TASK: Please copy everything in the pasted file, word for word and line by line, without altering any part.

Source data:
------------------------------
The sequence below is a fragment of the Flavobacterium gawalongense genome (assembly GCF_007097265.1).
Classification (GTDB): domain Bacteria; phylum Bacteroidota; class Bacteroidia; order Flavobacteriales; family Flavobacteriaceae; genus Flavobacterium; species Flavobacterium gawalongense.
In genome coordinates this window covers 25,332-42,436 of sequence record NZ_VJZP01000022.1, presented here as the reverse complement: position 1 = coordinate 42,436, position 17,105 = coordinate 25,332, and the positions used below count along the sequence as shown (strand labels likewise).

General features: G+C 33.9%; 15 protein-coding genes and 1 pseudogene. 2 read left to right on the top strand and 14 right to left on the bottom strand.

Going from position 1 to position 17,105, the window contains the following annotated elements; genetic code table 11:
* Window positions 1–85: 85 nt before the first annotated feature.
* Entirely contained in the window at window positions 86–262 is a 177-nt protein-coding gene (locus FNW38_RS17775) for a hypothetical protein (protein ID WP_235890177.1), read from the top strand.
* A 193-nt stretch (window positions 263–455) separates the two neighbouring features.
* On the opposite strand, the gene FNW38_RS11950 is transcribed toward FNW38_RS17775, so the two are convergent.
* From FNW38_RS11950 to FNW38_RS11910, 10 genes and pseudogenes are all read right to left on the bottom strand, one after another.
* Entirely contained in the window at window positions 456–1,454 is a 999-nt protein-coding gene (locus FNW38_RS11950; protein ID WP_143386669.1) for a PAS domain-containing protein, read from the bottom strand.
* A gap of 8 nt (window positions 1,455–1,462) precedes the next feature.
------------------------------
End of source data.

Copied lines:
The sequence below is a fragment of the Flavobacterium gawalongense genome (assembly GCF_007097265.1).
Classification (GTDB): domain Bacteria; phylum Bacteroidota; class Bacteroidia; order Flavobacteriales; family Flavobacteriaceae; genus Flavobacterium; species Flavobacterium gawalongense.
In genome coordinates this window covers 25,332-42,436 of sequence record NZ_VJZP01000022.1, presented here as the reverse complement: position 1 = coordinate 42,436, position 17,105 = coordinate 25,332, and the positions used below count along the sequence as shown (strand labels likewise).

General features: G+C 33.9%; 15 protein-coding genes and 1 pseudogene. 2 read left to right on the top strand and 14 right to left on the bottom strand.

Going from position 1 to position 17,105, the window contains the following annotated elements; genetic code table 11:
* Window positions 1–85: 85 nt before the first annotated feature.
* Entirely contained in the window at window positions 86–262 is a 177-nt protein-coding gene (locus FNW38_RS17775) for a hypothetical protein (protein ID WP_235890177.1), read from the top strand.
* A 193-nt stretch (window positions 263–455) separates the two neighbouring features.
* On the opposite strand, the gene FNW38_RS11950 is transcribed toward FNW38_RS17775, so the two are convergent.
* From FNW38_RS11950 to FNW38_RS11910, 10 genes and pseudogenes are all read right to left on the bottom strand, one after another.
* Entirely contained in the window at window positions 456–1,454 is a 999-nt protein-coding gene (locus FNW38_RS11950; protein ID WP_143386669.1) for a PAS domain-containing protein, read from the bottom strand.
* A gap of 8 nt (window positions 1,455–1,462) precedes the next feature.